Kidding season was upon us two months ago. It was intense. Intensely fun. My good friend bred four goats and they were all ready to kid through March. I thought it would make a great refresher course for me, and she kindly allowed me to show up for all the action. The setup was along the side of her house, and each goat got her own pen for the kidding.
Goat number one kidded so quickly I barely made it there in time. Everything went smoothly. This will be the story of the second goat, Saffron, and how tuna onigiri became the official snack of goat kidding season.
Saffron seemed to take a lot longer, but mostly because there had been no waiting at all for the first one. So we all hung out. My kids (I realize I should refer to them as children now) were so excited to see the goat babies (kids!) that they asked if they could come along too. My sweet sweet friend thought it would be ok to have them there, and the party was about to get started.
It was a rainy, wet week, and the pens along the side of the house felt like all the wind and rain had begun to tunnel in, but we tacked up blankets and tarps until things felt warmer, if not quite cozy.
That evening my husband dropped the CHILDREN off to see the KIDS. They came spilling out of the car with a few extras. A few extras, you ask?
Sleeping bags, blankets, pillows, cup of ramen, boiling water in a thermos, tuna fish, a jar of mayonnaise, rice, bowls, green onions, juice, tea for me, graham crackers, cookies, a can opener, and a stuffed animal...
The children set up shop in the adjoining pen with the doe who had kidded the week before. Let the games begin! Come what may, we were ready.
So we just hung out and waited. Most of us, anyway. My son had other plans. Out came the tuna, the green onion, and the mayonnaise. What was the plan, I wondered. Tuna onigiri. No joke, he was preparing to make tuna onigiri in a kidding stall. But if Mary could have a baby in a manger, maybe it wasn't reaching too far. Still, I apologized to my friend as he popped open the canned fish. She graciously allowed the cooking to continue as long as he promised not to attract any predators by leaving garbage or tuna juice lying around. We turned back to watching the goats.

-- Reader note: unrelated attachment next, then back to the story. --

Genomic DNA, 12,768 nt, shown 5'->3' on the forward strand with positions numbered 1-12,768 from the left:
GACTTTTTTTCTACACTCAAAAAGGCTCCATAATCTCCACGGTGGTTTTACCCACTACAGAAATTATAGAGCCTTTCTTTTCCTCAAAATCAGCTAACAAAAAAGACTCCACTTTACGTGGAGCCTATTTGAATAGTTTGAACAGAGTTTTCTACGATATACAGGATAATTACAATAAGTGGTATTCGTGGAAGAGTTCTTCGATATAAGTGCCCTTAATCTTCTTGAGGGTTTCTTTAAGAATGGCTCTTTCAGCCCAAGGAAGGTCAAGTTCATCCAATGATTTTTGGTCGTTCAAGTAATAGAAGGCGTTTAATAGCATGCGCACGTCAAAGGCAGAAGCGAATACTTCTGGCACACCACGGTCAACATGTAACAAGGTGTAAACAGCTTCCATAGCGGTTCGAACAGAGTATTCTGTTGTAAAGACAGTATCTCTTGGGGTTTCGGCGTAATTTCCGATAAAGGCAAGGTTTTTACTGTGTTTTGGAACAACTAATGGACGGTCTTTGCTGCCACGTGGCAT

Minutes went by, and then, "Is he trying to cut the green onions with a can opener?!?"
I shrugged feebly and looked over. "Son, is there a problem?"
"Yeah, I forgot a cutting board..."
So this is how tuna onigiri became the official snack of goat kidding season.
A drained can of tuna fish
chopped green onion
cooked rice, preferably sushi rice
Please note that you will also need a knife and a cutting board, bowls, spoons, that kind of thing. You will already have those in your kitchen, but if you're in a kidding pen, be sure to think ahead!
Add the drained tuna to a bowl. Mix in a dollop of mayonnaise, chopped green onion, and pepper to taste. I don't like too much mayo or it's goopy, but dry is bad too, so it's your call.
With wet hands, stick a finger in some salt and rub it over the palms of your hands. Pick up a scoop of rice and begin shaping it into either a triangle or a ball. Once you're mostly there, poke a hole in the center and put maybe a teaspoon of the tuna mixture in. Cover it with more rice. Continue until your rice is gone.
Now you can either wrap the rice balls in nori and eat them immediately, or you can wrap them in plastic wrap and leave them out until you're ready to eat them.
I love trying new foods, cooking, and gardening. I hope to share these experiences on this site. Thanks for taking a look!